Even so, targeting biofuels and bioLNG in maritime shipping could prove to be a much easier path for biofuel and biogas producers.  While supplanting fossil fuel dependence for commercial and military aviation has obvious benefits, the hurdles are generally more onerous given the scale of risk involved.  Engine failure caused by a bad batch of biofuels, for example, would have more dire consequences for the passengers on board a plane than a cruise ship.

Compared to ground and aviation transport sectors, the international maritime shipping industry, which carries 90 percent of world trade, has been a laggard in improving its sustainability profile.  Increased utilization of biofuels will go a long way to enabling the industry and its supply chains to become increasingly carbon neutral.

 

In Solar Trade War, China’s Not the Enemy

— April 9, 2012

The U.S. Department of Commerce (DOC) recently announced the first of two expected import tariffs on Chinese crystalline solar cell and module manufacturers.  This is the latest blow in a feud that has included local content requirements, two-way accusations of strategic underpricing at different points in the value chain, and political posturing that amounts to a clean-tech trade skirmish.  SolarWorld America and other unnamed U.S.  manufacturers initiated the suit claiming a 49-249% “Alleged Dumping Margin” by leading Chinese solar manufacturers which have gobbled up market share at the peril of many U.S. companies.

Here are the main takeaways: This is mostly a symbolic victory in an election year.  The first announcement was a countervailing duty that ranges from 2.9% to 4.73%, with the verdict of the second anti-dumping case expected in May.  This first duty was significantly lower than the 30% figure that many in the industry were expecting.  Even if the anti-dumping duty brings the total duty up to 20%, don’t expect this to cause a resurgence in U.S.  solar manufacturing anytime soon.  Nor should this have a major impact on the cost of installing solar in the U.S. or elsewhere (unless opportunistic installers conspire to do so and use the duty as an excuse to pad their profit margin).  Chinese companies may just ramp up manufacturing in Taiwan and other countries where they have manufacturing capacity to get around the ruling.

The suit and the DOC ruling have caused an antagonistic rift within the US solar value chain.  On one side you have solar manufacturers, led by SolarWorld America and seven other smaller companies that manufacture solar cells and modules.  These companies, despite receiving many tax incentives from state and federal governments in the United States and elsewhere, have witnessed a margin bloodbath and are fighting for dear life.  On the other side, the drop in cost has led to a doubling of installations for the past two years, leading in turn to a boom for U.S. installers, third-party financiers (think SunRun, SolarCity, et. al), and project developers who have seen tremendous growth during this time.  None other than the pioneer of the solar lease, Jigar Shah, founder of SunEdison and leader of Coalition for Affordable Solar Energy, has been the most visible advocate representing this group.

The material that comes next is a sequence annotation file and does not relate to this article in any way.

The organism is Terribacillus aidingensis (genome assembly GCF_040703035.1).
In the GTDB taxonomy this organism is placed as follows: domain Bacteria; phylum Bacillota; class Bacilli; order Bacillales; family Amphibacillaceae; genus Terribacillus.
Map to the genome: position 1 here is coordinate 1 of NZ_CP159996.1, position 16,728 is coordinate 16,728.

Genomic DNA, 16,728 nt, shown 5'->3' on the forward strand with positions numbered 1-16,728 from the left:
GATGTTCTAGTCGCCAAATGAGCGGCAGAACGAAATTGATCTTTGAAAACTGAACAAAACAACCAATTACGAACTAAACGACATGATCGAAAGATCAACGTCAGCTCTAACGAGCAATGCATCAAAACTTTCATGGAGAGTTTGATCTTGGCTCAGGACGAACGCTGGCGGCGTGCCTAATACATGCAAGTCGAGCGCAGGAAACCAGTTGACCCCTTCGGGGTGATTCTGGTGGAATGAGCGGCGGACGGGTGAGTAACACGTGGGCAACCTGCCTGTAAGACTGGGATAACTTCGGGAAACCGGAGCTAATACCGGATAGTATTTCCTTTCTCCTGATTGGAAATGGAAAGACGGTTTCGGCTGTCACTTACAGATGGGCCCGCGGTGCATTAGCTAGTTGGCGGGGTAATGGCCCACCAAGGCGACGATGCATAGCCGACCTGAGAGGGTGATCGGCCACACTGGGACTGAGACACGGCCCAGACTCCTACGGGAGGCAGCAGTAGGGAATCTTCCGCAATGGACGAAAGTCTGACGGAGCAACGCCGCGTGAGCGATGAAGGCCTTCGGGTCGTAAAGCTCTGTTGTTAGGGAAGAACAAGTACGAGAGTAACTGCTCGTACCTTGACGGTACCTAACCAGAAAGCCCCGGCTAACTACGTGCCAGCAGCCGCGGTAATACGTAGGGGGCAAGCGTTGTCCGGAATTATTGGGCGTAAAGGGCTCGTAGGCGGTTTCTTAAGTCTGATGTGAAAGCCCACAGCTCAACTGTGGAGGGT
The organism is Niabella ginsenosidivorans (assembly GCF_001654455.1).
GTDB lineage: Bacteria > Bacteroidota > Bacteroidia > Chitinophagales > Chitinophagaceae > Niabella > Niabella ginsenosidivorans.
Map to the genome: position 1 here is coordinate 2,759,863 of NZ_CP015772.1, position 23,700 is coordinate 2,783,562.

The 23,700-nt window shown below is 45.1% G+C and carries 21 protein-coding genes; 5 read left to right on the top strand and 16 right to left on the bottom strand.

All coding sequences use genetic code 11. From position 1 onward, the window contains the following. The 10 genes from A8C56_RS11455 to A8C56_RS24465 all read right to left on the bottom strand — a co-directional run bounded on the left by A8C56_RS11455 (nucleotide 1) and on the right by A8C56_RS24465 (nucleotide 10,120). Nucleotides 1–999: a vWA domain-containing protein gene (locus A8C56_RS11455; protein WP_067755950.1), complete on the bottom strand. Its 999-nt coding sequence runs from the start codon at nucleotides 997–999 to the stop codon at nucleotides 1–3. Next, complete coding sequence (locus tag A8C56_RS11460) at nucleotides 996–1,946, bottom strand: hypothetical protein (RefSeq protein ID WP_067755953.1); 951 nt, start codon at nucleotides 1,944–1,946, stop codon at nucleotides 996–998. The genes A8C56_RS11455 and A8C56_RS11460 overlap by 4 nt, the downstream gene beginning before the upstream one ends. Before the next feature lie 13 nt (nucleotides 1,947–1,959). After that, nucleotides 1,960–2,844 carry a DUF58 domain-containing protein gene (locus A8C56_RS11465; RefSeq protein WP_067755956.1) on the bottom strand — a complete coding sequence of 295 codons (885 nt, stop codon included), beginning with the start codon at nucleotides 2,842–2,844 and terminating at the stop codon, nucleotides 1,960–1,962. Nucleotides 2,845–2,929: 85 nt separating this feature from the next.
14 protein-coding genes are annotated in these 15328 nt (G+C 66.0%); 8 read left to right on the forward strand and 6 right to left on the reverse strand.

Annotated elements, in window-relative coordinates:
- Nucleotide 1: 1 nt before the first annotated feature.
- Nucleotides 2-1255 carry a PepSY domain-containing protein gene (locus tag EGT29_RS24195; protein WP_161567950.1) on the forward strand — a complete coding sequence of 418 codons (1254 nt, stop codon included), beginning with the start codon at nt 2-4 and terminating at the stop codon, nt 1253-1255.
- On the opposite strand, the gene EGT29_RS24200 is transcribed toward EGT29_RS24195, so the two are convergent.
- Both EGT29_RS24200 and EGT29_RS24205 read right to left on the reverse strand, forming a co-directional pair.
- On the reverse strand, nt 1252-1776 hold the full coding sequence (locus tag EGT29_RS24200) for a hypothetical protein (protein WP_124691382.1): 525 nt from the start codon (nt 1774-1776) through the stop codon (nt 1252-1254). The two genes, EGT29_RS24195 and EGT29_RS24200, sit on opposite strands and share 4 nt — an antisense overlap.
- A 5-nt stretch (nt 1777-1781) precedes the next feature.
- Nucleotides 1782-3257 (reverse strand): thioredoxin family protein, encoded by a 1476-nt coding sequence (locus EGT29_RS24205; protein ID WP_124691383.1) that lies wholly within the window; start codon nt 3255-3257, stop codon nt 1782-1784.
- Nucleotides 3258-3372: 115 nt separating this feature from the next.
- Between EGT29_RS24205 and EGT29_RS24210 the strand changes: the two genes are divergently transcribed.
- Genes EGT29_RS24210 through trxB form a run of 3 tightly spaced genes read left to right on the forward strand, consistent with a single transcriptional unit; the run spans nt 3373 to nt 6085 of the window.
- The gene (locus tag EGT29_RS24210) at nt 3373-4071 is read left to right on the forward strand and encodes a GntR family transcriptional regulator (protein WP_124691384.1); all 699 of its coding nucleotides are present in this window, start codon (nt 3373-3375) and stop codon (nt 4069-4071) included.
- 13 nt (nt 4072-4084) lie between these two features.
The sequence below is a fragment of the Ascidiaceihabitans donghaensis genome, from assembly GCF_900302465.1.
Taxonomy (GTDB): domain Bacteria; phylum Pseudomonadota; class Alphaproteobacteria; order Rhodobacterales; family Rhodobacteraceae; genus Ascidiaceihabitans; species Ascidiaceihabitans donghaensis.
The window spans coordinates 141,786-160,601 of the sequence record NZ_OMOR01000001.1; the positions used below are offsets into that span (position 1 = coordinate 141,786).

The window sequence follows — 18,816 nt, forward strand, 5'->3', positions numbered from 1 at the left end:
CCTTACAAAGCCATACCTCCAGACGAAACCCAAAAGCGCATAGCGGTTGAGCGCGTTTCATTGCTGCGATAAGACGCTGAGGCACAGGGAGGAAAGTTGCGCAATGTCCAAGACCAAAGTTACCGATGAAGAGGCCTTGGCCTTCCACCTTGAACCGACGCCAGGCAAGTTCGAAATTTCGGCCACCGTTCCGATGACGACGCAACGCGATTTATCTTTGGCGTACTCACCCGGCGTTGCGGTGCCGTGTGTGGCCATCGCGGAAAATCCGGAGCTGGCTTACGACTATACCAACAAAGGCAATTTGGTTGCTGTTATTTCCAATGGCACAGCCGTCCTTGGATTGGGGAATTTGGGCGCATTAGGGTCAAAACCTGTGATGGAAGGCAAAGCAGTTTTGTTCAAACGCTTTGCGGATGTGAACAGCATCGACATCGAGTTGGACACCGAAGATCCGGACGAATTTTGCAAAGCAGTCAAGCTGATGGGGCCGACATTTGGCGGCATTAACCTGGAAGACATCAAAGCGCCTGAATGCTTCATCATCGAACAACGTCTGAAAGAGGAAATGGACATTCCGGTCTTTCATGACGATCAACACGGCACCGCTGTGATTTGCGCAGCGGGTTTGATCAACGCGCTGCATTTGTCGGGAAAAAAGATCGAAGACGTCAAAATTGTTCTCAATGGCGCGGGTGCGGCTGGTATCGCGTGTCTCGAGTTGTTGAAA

Meanwhile the polysilicon producers in the U.S. who fared well when prices were high in 2009 are now experiencing a race to the bottom on price.  Chinese polysilicon providers now allege that the American competition is selling at artificially low prices that is wiping out Chinese companies.  Go figure.

It’s true the Chinese government has provided an order of magnitude advantage to solar manufacturers in China, primarily through low-interest loans.  But that was a strategic decision by a country that has to figure out a way to raise standards of living for its 1.3 billion people – and is not concerned about ROI for Western investors, elections, and US jobs.  Plus, note that the leading U.S.  residential marketshare leader, SunPower, is not part of the suit.

For a number of reasons, China holds all the cards on this one – and that means the bottom line is that the country is going to play by its own rules. Western crystalline solar manufacturers’ “enemy” is state capitalism, not Chinese manufacturers, so companies (across all cleantech sectors) need to get used to it.  The United States lacks a coherent, let alone strategic, energy policy ‑ and this is one of the repercussions.

 

Energy Storage: Half Empty or Half Full?

— April 6, 2012

One of the difficulties of the energy storage market is that technologies have such diverse cost and performance characteristics that making fair comparisons across technologies is difficult (some would claim impossible). In building Pike Research’s database of energy storage projects globally, we take an application-based approach to evaluating the value of the market.

If we look simply at cumulative capacity by storage technology, pumped storage is the obvious winner.  (The energy in a pumped storage installation is stored as water in a reservoir.)  This is no surprise, as it has been commercial for a hundred years and is a materials-based energy storage technology, meaning that it’s cheaper on an energy basis than mechanical (such as a flywheel) or electrochemical-based storage (such as a battery).  That’s why traditional pumped storage installations dwarf newer, less mature technologies such as advanced batteries.

However, if we highlight the relatively small number of installations based on newer technology, it becomes clear that there is a great deal of diversity in the emerging portion of the energy storage market.  Advanced batteries, variants on pumped storage, compressed air, flywheels, and hydrogen all have significant niches, though collectively they’re still only a small percentage of the overall market.  Over time, as the markets catch up and begin to recognize the value that these technologies offer, this percentage will grow. The tipping point will likely be in the 2014-2015 timeframe, when the technology costs come down enough, and the markets structures allow the value of the technology to be commoditized.

For now, long lead times, even for battery systems, are holding up installations and delaying growth in these newer technology segments.

If we use a different metric than capacity, and focus on installations (or number of projects), the outlook is turned on its head. The chart below shows greater diversity and activity in the industry, particularly if we are comparing only “new” technologies.  This view offers a fairly optimistic view of market diversity.

These two charts demonstrate that, in the energy storage industry, there are so many measurable characteristics that it’s easy to take a pessimistic or an optimistic view of the market, depending on how your view the data.  Over the next few years the half-empty glass will undoubtedly start to look more than half-full.